Travel really has shaped my adult life in profound ways. For every major decision or life transition, there is a trip that helped me gain perspective or gave me the strength to move forward. But, when asked about my favorite destination I always reply: Colombia. I am undeniably biased given that I was born in Bogota—but I truly believe my home country is fantastic and should be on everyone's bucket list.
What have you learned about yourself through travel?
In New York, when I'm chained to my laptop and beholden to my never-ending to-do list, I can sometimes forget how spontaneous and fun I can be. Especially during the pandemic, when I've largely been donning sweatpants and staying at home, like everyone else! The thing is, every time I travel it's like a dormant part of my personality ignites. Without the stress, to-dos, and work back home—I suddenly feel free, sexy, and adventurous. In a way, I learn to love myself again each time I travel.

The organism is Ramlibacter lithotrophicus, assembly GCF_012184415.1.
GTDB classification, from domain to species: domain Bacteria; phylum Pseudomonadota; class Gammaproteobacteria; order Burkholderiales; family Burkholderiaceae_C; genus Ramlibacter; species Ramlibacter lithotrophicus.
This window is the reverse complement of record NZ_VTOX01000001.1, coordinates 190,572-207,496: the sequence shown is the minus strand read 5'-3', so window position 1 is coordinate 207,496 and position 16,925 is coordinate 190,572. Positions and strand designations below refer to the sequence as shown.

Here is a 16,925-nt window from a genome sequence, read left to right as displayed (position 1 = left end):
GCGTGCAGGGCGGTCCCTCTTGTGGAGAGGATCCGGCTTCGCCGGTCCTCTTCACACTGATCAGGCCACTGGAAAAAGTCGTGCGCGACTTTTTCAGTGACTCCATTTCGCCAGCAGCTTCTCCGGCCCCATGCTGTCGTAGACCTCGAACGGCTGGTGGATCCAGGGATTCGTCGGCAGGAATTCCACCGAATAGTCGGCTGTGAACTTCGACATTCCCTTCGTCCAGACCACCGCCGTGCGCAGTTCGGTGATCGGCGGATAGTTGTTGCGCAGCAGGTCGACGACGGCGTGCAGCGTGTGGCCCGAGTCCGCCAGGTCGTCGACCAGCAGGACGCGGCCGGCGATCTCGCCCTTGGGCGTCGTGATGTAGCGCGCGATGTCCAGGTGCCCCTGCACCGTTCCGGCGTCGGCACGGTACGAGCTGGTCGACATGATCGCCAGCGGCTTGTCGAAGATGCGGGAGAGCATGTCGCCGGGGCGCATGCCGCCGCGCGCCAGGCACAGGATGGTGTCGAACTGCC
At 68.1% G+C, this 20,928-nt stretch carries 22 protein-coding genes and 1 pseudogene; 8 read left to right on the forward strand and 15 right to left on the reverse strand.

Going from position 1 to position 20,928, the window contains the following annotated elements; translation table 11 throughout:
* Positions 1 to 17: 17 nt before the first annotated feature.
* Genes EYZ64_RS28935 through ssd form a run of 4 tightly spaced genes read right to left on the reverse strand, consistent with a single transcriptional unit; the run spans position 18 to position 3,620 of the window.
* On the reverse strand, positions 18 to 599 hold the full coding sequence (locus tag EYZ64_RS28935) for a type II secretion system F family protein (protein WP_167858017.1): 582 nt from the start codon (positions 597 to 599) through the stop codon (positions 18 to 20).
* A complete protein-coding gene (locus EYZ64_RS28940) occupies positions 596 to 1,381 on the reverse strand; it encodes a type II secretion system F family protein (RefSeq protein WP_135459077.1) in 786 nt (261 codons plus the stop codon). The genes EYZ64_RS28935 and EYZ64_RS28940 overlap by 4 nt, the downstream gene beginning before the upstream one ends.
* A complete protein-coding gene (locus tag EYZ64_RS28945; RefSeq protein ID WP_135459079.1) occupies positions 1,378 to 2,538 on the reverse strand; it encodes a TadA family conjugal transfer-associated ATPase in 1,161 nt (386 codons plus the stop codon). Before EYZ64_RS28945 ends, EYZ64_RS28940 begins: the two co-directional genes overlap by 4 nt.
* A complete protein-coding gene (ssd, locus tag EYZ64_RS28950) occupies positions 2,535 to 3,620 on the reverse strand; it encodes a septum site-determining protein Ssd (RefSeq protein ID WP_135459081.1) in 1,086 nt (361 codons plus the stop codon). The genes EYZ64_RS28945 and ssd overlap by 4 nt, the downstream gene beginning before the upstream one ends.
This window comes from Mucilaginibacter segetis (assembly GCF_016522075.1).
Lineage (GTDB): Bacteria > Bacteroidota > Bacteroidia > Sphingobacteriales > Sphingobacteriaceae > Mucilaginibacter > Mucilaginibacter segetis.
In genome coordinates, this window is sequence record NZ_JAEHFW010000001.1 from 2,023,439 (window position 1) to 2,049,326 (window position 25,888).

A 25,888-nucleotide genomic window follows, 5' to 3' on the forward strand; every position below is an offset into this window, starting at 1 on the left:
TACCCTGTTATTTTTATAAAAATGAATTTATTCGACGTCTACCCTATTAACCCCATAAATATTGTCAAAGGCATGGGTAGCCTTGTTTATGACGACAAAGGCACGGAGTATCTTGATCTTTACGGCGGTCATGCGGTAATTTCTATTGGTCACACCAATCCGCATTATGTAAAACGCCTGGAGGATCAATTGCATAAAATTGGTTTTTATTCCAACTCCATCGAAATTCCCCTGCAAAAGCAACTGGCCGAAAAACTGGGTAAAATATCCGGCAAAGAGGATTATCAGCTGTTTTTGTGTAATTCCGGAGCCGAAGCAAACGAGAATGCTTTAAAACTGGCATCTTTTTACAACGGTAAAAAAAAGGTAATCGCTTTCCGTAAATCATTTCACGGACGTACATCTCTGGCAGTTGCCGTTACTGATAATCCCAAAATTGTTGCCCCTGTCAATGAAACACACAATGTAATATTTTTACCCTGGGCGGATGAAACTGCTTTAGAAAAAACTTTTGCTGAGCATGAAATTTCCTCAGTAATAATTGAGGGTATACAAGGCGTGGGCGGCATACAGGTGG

What advice would you give to others who may want to become a travel writer?
It may sound simple, but truly you just have to start writing. If you haven't been published yet, begin with a travel blog so you can start to develop your writing and have a website that showcases your work. Once you've amassed a few travel blog articles that you feel proud of, begin pitching editors (using your published blogs as writing examples). It will take a few tries, but you'll eventually land your first byline. I recommend reaching out to publications, like Fodor's Travel or Unearth Women, that give first-time writers a chance. Once you've gotten your first bonafide byline, you can leverage that to land future freelance writing assignments and even press trips. Or, if you prefer to become an on-staff editor or writer, you can use your travel blog and bylines to begin to apply for full-time travel writing jobs. In the end, it takes time, patience, and perseverance to become a travel writer.
What is next for you?
I actually have a very big project coming up that I would LOVE to talk about but, unfortunately, am unable to reveal at this time. I know, what a tease! I should be announcing it soon, so follow me on Instagram at @niknakvargas where I'll be sharing my projects, writing, Wanderess updates, and travels.